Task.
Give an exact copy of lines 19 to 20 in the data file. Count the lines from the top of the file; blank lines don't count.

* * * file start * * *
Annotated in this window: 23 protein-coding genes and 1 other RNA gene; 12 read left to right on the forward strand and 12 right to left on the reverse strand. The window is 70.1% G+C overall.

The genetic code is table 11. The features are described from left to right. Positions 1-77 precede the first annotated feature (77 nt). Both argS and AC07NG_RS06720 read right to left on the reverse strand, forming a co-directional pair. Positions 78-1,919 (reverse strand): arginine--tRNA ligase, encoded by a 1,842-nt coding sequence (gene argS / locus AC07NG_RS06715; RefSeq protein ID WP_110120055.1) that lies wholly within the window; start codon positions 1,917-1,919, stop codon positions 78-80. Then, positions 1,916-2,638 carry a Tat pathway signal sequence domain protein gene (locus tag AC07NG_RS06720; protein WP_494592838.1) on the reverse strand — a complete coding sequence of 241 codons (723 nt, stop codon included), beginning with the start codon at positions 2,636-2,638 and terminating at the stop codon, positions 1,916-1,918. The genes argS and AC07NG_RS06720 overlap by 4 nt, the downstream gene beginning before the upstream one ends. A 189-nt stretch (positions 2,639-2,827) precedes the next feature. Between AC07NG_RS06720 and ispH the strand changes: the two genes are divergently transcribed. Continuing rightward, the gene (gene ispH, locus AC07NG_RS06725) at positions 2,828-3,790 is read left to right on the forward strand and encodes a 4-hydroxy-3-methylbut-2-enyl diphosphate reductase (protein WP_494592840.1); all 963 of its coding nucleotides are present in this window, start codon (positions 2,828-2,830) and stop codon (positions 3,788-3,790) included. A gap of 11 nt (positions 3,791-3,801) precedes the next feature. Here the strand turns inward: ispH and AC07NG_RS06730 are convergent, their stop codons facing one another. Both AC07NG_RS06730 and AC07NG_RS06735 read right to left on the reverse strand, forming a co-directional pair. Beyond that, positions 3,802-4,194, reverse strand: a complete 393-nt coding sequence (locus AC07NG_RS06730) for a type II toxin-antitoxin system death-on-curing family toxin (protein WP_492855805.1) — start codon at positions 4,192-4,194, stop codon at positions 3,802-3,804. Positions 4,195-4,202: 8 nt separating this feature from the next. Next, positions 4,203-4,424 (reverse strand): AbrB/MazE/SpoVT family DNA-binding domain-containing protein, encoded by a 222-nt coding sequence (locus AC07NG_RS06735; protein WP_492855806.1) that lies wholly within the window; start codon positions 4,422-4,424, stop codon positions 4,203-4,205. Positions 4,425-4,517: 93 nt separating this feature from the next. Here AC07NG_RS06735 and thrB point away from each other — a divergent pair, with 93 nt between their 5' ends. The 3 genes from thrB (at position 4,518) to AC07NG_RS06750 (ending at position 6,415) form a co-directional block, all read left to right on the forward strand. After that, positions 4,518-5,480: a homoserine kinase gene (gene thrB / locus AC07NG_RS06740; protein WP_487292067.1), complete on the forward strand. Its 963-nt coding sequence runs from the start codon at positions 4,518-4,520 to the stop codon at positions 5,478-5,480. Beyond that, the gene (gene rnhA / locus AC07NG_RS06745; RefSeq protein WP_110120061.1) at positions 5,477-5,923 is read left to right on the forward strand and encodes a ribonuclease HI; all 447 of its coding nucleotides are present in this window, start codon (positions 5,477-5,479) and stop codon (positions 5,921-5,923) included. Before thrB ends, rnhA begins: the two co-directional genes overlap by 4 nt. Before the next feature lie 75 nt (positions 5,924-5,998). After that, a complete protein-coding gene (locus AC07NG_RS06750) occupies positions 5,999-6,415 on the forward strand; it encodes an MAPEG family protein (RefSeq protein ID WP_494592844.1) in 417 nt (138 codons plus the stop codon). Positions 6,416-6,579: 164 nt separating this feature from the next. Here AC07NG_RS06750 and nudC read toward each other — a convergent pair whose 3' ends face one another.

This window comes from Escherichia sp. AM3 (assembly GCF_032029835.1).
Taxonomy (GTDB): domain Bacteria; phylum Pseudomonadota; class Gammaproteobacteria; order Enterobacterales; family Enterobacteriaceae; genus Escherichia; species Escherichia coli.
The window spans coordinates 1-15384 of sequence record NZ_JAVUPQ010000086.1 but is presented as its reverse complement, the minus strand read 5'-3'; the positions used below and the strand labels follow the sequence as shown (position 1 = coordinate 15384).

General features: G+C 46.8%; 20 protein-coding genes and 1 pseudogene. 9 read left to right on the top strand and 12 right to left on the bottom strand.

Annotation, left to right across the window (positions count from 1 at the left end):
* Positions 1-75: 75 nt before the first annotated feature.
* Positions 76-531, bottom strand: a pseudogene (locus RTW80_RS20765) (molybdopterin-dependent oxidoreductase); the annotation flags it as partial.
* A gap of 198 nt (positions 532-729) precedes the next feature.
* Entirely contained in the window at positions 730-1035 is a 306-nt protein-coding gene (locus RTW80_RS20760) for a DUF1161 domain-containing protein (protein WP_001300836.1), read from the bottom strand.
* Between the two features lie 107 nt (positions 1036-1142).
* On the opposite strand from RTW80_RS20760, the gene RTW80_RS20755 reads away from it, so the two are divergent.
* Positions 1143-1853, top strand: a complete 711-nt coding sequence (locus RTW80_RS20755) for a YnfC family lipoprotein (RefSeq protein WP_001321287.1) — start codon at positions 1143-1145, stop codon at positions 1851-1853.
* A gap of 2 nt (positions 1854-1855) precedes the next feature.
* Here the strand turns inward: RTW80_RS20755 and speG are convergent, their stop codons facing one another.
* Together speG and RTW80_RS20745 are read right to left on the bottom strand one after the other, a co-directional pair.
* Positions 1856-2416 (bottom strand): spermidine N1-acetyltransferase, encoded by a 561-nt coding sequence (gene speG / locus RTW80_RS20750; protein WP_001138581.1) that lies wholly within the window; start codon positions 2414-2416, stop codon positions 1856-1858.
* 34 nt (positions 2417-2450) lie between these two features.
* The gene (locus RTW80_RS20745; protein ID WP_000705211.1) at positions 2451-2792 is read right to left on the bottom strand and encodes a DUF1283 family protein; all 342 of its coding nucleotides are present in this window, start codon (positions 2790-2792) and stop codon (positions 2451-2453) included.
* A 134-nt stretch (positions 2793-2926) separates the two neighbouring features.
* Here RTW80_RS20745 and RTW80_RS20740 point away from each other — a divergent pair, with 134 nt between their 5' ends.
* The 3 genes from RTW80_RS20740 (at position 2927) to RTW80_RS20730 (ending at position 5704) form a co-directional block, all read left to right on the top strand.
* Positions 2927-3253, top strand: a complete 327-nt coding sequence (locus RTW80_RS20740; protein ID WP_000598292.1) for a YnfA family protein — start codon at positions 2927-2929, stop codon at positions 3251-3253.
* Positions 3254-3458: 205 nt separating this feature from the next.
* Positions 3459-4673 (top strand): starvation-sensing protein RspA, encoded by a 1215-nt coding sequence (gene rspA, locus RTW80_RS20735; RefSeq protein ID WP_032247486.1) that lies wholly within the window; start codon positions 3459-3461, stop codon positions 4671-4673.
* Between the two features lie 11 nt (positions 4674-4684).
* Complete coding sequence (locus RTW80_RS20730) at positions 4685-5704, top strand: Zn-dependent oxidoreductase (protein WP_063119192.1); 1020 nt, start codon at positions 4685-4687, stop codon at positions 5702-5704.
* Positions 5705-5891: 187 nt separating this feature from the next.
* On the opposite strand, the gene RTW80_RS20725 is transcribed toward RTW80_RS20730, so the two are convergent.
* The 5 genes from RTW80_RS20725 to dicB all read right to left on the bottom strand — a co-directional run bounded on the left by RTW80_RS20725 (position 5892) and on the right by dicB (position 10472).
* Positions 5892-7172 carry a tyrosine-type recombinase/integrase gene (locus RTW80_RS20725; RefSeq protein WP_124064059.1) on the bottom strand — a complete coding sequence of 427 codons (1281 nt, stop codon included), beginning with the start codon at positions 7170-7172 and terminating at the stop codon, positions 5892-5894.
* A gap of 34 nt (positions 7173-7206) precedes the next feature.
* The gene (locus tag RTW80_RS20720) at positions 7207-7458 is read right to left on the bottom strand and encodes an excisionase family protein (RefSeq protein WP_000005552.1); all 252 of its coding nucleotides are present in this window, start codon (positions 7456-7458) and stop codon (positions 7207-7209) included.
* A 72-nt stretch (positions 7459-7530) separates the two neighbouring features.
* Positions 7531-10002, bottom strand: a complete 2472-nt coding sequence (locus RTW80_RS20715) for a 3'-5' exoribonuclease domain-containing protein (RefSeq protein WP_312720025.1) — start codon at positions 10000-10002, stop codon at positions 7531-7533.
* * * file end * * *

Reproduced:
* 34 nt (positions 2417-2450) lie between these two features.
* The gene (locus RTW80_RS20745; protein ID WP_000705211.1) at positions 2451-2792 is read right to left on the bottom strand and encodes a DUF1283 family protein; all 342 of its coding nucleotides are present in this window, start codon (positions 2790-2792) and stop codon (positions 2451-2453) included.